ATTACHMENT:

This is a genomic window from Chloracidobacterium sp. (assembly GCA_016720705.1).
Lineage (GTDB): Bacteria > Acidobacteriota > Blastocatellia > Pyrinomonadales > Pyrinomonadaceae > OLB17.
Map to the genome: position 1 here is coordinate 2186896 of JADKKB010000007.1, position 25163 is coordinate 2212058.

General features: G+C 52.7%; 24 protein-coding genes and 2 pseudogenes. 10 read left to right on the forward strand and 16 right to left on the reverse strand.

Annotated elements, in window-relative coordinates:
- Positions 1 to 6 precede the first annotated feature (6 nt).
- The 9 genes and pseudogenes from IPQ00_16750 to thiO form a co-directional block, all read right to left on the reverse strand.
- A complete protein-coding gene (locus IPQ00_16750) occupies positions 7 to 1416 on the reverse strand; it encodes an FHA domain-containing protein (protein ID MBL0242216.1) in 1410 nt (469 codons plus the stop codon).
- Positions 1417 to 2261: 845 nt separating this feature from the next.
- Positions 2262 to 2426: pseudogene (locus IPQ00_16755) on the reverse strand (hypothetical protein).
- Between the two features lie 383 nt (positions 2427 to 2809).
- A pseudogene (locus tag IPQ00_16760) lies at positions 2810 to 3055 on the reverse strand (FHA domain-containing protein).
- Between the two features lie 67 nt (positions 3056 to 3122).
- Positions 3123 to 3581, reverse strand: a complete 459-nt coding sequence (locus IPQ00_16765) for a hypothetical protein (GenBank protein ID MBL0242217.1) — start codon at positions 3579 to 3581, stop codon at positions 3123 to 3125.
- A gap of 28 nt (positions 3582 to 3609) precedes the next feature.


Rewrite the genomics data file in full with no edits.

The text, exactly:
This is a genomic window from Chloracidobacterium sp. (assembly GCA_016720705.1).
Lineage (GTDB): Bacteria > Acidobacteriota > Blastocatellia > Pyrinomonadales > Pyrinomonadaceae > OLB17.
Map to the genome: position 1 here is coordinate 2186896 of JADKKB010000007.1, position 25163 is coordinate 2212058.

General features: G+C 52.7%; 24 protein-coding genes and 2 pseudogenes. 10 read left to right on the forward strand and 16 right to left on the reverse strand.

Annotated elements, in window-relative coordinates:
- Positions 1 to 6 precede the first annotated feature (6 nt).
- The 9 genes and pseudogenes from IPQ00_16750 to thiO form a co-directional block, all read right to left on the reverse strand.
- A complete protein-coding gene (locus IPQ00_16750) occupies positions 7 to 1416 on the reverse strand; it encodes an FHA domain-containing protein (protein ID MBL0242216.1) in 1410 nt (469 codons plus the stop codon).
- Positions 1417 to 2261: 845 nt separating this feature from the next.
- Positions 2262 to 2426: pseudogene (locus IPQ00_16755) on the reverse strand (hypothetical protein).
- Between the two features lie 383 nt (positions 2427 to 2809).
- A pseudogene (locus tag IPQ00_16760) lies at positions 2810 to 3055 on the reverse strand (FHA domain-containing protein).
- Between the two features lie 67 nt (positions 3056 to 3122).
- Positions 3123 to 3581, reverse strand: a complete 459-nt coding sequence (locus IPQ00_16765) for a hypothetical protein (GenBank protein ID MBL0242217.1) — start codon at positions 3579 to 3581, stop codon at positions 3123 to 3125.
- A gap of 28 nt (positions 3582 to 3609) precedes the next feature.